Amid renewed concerns about the Affordable Care Act, critics remain skeptical about whether the law's individual mandate penalty provides sufficient incentive to compel individuals to buy health insurance.
Starting in 2016, the penalty for remaining uninsured jumped up from $325 per adult or 2 percent of household income to $695 per adult or 2.5 percent of household income. Preliminary figures from the IRS show that for tax returns filed in April 2016, 5.6 million returns included penalties averaging $442, the New York Times reports.
The rationale behind paying the IRS instead of health insurers is simple economics: “The penalty would be less than two months of premiums,” Atlanta-based business consultant William Weber told the NYT.
Still, it’s a risky choice: Weber said he hopes that he, his wife, and his two kids don’t experience a major medical emergency next year. An estimated 43 percent of the 27 million uninsured individuals are eligible for financial help to buy health plans, FierceHealthPayer has reported.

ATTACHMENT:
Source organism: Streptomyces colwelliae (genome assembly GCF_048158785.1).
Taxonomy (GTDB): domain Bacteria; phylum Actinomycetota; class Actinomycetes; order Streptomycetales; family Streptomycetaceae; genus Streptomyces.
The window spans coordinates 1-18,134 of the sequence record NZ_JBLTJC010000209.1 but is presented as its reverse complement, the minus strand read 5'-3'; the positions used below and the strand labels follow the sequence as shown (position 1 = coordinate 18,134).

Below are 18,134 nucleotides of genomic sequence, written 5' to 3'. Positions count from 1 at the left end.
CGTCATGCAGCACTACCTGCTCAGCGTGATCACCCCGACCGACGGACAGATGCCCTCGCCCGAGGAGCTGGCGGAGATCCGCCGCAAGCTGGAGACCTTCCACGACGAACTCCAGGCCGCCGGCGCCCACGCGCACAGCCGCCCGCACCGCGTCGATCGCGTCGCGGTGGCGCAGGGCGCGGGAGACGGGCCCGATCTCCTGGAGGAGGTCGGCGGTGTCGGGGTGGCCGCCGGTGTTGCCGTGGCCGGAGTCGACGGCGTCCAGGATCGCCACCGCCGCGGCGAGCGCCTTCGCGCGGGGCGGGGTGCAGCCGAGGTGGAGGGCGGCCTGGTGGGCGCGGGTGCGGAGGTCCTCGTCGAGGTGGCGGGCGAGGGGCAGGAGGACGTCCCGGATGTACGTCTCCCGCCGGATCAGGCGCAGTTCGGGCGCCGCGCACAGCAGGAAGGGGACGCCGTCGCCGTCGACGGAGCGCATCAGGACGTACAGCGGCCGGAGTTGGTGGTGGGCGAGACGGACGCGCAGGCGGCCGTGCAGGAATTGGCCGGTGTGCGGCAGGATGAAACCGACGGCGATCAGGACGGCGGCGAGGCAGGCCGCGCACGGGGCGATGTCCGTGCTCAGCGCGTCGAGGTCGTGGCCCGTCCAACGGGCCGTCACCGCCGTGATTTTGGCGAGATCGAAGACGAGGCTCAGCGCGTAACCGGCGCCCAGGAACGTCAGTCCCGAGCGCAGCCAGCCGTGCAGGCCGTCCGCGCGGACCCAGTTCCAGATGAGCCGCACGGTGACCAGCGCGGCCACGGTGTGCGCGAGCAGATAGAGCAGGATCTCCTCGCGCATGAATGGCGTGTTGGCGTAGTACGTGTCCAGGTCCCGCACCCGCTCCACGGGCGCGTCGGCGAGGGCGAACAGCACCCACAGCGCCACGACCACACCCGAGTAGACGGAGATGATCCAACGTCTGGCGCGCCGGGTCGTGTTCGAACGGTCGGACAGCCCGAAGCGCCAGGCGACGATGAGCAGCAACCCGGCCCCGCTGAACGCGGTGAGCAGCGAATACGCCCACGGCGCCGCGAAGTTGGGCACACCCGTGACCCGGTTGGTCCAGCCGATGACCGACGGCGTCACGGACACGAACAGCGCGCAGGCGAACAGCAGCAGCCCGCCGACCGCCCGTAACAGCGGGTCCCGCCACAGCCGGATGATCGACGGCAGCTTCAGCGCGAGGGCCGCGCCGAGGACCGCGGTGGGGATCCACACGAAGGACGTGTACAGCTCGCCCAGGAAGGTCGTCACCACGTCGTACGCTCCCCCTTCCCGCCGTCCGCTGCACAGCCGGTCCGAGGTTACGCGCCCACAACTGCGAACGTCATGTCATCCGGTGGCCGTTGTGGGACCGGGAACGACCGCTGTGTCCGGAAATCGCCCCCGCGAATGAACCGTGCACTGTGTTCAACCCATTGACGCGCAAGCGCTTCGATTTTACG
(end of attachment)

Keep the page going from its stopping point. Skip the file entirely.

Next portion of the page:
One alternative to the current policy is to increase the penalties. Jonathan Gruber, a central architect of the healthcare reform law, said a larger penalty is “probably the most important thing” experts would agree on to solve the issue, The Hill reports.
Such a policy shift has its own critics: Consumer advocates argue higher penalties would need to accompany greater financial assistance to buy health plans, according to the Times article.
On a broader scale, consumers are more preoccupied with reducing prescription drug prices and ensuring health plans offer adequate provider networks than they are with rolling back the ACA, according to a new Kaiser Family Foundation poll. Among Democrats, Republicans and independents, 63 percent think reducing drug prices should be the biggest healthcare priority in 2017, while 37 percent think repealing the ACA should be the top priority.
Meanwhile, the political war over the ACA isn’t likely to go away soon: 54 percent of likely voters say the healthcare reform law is working poorly, according to a joint Politico-Harvard school of public health poll.